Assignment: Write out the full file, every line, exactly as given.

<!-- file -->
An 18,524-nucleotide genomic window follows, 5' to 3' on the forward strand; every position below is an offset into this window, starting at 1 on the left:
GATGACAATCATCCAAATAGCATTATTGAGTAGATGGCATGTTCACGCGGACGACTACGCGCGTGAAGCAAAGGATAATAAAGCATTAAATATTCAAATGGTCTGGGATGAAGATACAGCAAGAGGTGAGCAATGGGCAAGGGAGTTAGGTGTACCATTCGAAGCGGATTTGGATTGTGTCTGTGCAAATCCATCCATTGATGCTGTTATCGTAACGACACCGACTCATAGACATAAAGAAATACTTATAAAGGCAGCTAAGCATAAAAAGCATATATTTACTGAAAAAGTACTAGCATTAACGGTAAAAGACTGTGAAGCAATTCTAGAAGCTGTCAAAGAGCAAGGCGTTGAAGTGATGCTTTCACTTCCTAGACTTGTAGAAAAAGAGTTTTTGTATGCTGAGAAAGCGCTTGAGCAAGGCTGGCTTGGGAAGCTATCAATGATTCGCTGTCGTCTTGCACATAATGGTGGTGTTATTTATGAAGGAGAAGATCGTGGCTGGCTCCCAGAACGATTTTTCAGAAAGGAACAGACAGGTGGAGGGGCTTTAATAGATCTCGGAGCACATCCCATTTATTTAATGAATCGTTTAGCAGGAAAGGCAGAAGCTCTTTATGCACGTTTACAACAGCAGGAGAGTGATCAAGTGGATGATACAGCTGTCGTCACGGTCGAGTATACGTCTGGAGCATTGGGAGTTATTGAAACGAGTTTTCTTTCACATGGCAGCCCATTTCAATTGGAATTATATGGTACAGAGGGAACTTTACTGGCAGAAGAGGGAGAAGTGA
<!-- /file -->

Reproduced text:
An 18,524-nucleotide genomic window follows, 5' to 3' on the forward strand; every position below is an offset into this window, starting at 1 on the left:
GATGACAATCATCCAAATAGCATTATTGAGTAGATGGCATGTTCACGCGGACGACTACGCGCGTGAAGCAAAGGATAATAAAGCATTAAATATTCAAATGGTCTGGGATGAAGATACAGCAAGAGGTGAGCAATGGGCAAGGGAGTTAGGTGTACCATTCGAAGCGGATTTGGATTGTGTCTGTGCAAATCCATCCATTGATGCTGTTATCGTAACGACACCGACTCATAGACATAAAGAAATACTTATAAAGGCAGCTAAGCATAAAAAGCATATATTTACTGAAAAAGTACTAGCATTAACGGTAAAAGACTGTGAAGCAATTCTAGAAGCTGTCAAAGAGCAAGGCGTTGAAGTGATGCTTTCACTTCCTAGACTTGTAGAAAAAGAGTTTTTGTATGCTGAGAAAGCGCTTGAGCAAGGCTGGCTTGGGAAGCTATCAATGATTCGCTGTCGTCTTGCACATAATGGTGGTGTTATTTATGAAGGAGAAGATCGTGGCTGGCTCCCAGAACGATTTTTCAGAAAGGAACAGACAGGTGGAGGGGCTTTAATAGATCTCGGAGCACATCCCATTTATTTAATGAATCGTTTAGCAGGAAAGGCAGAAGCTCTTTATGCACGTTTACAACAGCAGGAGAGTGATCAAGTGGATGATACAGCTGTCGTCACGGTCGAGTATACGTCTGGAGCATTGGGAGTTATTGAAACGAGTTTTCTTTCACATGGCAGCCCATTTCAATTGGAATTATATGGTACAGAGGGAACTTTACTGGCAGAAGAGGGAGAAGTGA